Recent incidents on western Lake Erie and Lake Ontario should serve to remind boaters of the dangers of boating under the influence of alcohol or drugs.
A Coast Guard boarding team from Coast Guard Station Oswego, N.Y., boarded a recreational vessel in Sodus Bay and determined through field sobriety tests and the use of a breathalyzer that the vessel operator was legally intoxicated. The operator was cited for boating under the influence.
Between April 6 and 8, 2011, boatcrews from Coast Guard Station Marblehead, Ohio, were underway conducting patrols near East Harbor and twice came upon vessels that were transiting through no-wake zones at a high rate of speed and failed to stop when ordered to do so. In both situations, Coast Guard law enforcement officers, working with members of the Ohio Department of Natural Resources, cited both vessel operators for boating under the influence.
The Ninth Coast Guard District encourages all boaters to have safe fun on the water and reminds boaters to designate a sober operator and never operate a vessel while under the influence of drugs or alcohol.
Boating Under the Influence is a nation-wide problem with deadly consequences. In the marine environment, stressors such as noise, wind, sun and wave action can accelerate the effects of impairment, increasing the likelihood of a serious boating accident. Furthermore, passengers under the influence are at increased risk of an unexpected fall overboard while the vessel is underway, adrift or at anchor. Many of these unexpected falls overboard result in the death of the victim, usually by drowning.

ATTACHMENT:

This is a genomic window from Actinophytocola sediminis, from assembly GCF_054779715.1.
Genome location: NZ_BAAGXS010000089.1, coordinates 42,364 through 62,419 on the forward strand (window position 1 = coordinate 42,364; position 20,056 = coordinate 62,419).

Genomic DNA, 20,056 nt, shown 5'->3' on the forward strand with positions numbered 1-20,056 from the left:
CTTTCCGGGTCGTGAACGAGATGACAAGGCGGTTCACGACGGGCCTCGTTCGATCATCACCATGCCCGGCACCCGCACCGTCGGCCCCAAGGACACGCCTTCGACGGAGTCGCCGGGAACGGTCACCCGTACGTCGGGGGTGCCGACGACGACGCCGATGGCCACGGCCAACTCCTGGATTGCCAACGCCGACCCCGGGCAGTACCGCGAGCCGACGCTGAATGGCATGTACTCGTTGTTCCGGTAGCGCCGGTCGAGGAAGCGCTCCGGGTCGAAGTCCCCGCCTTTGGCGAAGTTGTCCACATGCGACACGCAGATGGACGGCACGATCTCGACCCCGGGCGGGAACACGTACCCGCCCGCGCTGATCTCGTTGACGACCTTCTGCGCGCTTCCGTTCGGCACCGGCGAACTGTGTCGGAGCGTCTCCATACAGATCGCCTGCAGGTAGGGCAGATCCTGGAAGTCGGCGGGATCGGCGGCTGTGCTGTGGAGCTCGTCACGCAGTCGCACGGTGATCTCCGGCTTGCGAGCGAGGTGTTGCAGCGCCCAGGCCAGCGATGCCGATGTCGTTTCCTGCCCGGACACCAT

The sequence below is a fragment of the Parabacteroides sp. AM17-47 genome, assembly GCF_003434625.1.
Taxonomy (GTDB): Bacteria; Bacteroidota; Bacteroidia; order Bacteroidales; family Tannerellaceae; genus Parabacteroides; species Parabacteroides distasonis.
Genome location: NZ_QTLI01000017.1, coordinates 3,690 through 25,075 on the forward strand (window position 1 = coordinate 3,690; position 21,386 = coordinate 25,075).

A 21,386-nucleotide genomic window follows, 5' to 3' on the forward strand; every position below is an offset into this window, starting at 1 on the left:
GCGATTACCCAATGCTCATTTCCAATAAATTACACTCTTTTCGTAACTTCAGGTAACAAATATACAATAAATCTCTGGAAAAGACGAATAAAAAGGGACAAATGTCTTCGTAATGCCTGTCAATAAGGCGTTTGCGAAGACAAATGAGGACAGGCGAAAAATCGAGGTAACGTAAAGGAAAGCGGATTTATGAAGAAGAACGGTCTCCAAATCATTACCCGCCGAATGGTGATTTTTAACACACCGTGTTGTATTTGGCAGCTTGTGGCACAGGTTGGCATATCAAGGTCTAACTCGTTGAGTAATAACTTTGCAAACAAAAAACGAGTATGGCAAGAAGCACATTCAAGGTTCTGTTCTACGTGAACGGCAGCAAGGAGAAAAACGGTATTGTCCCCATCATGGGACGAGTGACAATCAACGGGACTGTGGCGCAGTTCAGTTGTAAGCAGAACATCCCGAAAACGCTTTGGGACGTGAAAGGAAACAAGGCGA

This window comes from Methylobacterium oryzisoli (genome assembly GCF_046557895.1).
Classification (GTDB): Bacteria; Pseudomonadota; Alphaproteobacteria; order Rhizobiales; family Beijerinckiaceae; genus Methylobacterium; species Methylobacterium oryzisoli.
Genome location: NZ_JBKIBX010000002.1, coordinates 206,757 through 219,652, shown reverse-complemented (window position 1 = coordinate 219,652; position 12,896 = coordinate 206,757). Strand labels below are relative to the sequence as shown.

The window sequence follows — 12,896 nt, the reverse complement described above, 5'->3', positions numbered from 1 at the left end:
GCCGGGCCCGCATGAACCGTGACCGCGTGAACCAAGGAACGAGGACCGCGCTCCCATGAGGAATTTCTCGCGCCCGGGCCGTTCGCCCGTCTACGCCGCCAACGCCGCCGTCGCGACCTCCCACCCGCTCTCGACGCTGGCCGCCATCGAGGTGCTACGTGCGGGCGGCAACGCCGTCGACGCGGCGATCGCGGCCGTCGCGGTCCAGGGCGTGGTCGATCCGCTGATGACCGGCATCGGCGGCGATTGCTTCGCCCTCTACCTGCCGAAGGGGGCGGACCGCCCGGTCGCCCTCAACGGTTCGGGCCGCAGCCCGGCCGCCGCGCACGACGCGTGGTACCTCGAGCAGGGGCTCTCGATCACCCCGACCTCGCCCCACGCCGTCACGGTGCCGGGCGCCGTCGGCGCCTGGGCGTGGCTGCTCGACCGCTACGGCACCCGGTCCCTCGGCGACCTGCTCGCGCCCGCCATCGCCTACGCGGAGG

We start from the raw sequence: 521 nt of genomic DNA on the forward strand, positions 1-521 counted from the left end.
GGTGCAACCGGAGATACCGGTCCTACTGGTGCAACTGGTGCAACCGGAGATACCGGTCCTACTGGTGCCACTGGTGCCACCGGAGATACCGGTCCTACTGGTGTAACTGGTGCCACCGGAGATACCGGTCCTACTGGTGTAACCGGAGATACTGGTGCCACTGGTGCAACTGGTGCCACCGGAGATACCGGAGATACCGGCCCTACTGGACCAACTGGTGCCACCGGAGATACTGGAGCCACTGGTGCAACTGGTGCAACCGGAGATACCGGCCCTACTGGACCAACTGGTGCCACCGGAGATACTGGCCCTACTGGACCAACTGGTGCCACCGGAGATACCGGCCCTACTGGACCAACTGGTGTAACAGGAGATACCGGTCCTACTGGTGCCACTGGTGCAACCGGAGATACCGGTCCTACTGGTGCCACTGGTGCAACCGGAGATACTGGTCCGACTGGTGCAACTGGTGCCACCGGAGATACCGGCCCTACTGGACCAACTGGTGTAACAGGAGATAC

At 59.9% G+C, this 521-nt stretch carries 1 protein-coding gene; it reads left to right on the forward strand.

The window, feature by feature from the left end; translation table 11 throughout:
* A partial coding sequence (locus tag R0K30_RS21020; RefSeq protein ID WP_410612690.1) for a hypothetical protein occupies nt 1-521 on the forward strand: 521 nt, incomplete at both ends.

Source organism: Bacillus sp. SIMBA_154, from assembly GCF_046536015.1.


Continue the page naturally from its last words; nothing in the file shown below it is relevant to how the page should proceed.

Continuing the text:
Federal and state laws prohibit the operation of vessels while under the influence of alcohol or drugs. These laws pertain to all vessel operators, including those in paddle craft. In addition, the federal law extends to all foreign vessels operating on U.S. waters, as well as U.S. vessels operating on the high seas.
The Ninth Coast Guard District wants to ensure that every boater understands the risks of boating under the influence of alcohol or drugs.
- Alcohol use is the leading contributing factor in fatal boating accidents and the leading factor in 16 percent of boating fatalities.
- Alcohol can cause an inner ear disturbance which can make it impossible for a person who falls into the water to distinguish up from down.
Penalties for BUI can include large fines, revocation of operator privileges, jail time and civil liability.
For more information on Boating Under the Influence prevention, go HERE.